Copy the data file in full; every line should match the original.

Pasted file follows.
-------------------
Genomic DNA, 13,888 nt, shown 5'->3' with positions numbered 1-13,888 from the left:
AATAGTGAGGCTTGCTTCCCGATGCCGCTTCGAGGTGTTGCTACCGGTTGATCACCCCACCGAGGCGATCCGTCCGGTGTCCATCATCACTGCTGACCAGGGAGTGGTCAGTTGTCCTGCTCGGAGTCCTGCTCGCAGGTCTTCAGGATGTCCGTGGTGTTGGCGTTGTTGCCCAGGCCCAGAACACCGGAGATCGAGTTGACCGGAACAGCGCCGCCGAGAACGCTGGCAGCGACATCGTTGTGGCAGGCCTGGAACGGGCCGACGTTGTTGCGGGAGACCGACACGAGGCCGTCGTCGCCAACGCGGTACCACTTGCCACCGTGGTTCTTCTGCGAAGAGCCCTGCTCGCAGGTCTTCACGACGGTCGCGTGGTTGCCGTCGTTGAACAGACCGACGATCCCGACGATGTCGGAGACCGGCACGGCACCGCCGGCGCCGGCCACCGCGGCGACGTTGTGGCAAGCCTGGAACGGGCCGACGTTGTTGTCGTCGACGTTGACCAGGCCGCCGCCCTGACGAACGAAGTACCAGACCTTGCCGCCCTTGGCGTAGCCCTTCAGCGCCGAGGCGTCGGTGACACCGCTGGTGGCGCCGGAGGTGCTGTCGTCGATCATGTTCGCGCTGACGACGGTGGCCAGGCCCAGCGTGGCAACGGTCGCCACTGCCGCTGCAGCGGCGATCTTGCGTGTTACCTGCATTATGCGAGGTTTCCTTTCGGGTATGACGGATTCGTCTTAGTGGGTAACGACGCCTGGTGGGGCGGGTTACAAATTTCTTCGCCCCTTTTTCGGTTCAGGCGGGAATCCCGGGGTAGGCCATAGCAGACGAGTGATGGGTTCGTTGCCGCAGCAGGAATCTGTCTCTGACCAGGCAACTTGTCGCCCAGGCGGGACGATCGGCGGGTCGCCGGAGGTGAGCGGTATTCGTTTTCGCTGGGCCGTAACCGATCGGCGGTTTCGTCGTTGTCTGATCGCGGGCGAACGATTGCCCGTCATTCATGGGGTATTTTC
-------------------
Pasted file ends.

Genomic DNA, 13,888 nt, shown 5'->3' with positions numbered 1-13,888 from the left:
AATAGTGAGGCTTGCTTCCCGATGCCGCTTCGAGGTGTTGCTACCGGTTGATCACCCCACCGAGGCGATCCGTCCGGTGTCCATCATCACTGCTGACCAGGGAGTGGTCAGTTGTCCTGCTCGGAGTCCTGCTCGCAGGTCTTCAGGATGTCCGTGGTGTTGGCGTTGTTGCCCAGGCCCAGAACACCGGAGATCGAGTTGACCGGAACAGCGCCGCCGAGAACGCTGGCAGCGACATCGTTGTGGCAGGCCTGGAACGGGCCGACGTTGTTGCGGGAGACCGACACGAGGCCGTCGTCGCCAACGCGGTACCACTTGCCACCGTGGTTCTTCTGCGAAGAGCCCTGCTCGCAGGTCTTCACGACGGTCGCGTGGTTGCCGTCGTTGAACAGACCGACGATCCCGACGATGTCGGAGACCGGCACGGCACCGCCGGCGCCGGCCACCGCGGCGACGTTGTGGCAAGCCTGGAACGGGCCGACGTTGTTGTCGTCGACGTTGACCAGGCCGCCGCCCTGACGAACGAAGTACCAGACCTTGCCGCCCTTGGCGTAGCCCTTCAGCGCCGAGGCGTCGGTGACACCGCTGGTGGCGCCGGAGGTGCTGTCGTCGATCATGTTCGCGCTGACGACGGTGGCCAGGCCCAGCGTGGCAACGGTCGCCACTGCCGCTGCAGCGGCGATCTTGCGTGTTACCTGCATTATGCGAGGTTTCCTTTCGGGTATGACGGATTCGTCTTAGTGGGTAACGACGCCTGGTGGGGCGGGTTACAAATTTCTTCGCCCCTTTTTCGGTTCAGGCGGGAATCCCGGGGTAGGCCATAGCAGACGAGTGATGGGTTCGTTGCCGCAGCAGGAATCTGTCTCTGACCAGGCAACTTGTCGCCCAGGCGGGACGATCGGCGGGTCGCCGGAGGTGAGCGGTATTCGTTTTCGCTGGGCCGTAACCGATCGGCGGTTTCGTCGTTGTCTGATCGCGGGCGAACGATTGCCCGTCATTCATGGGGTATTTTC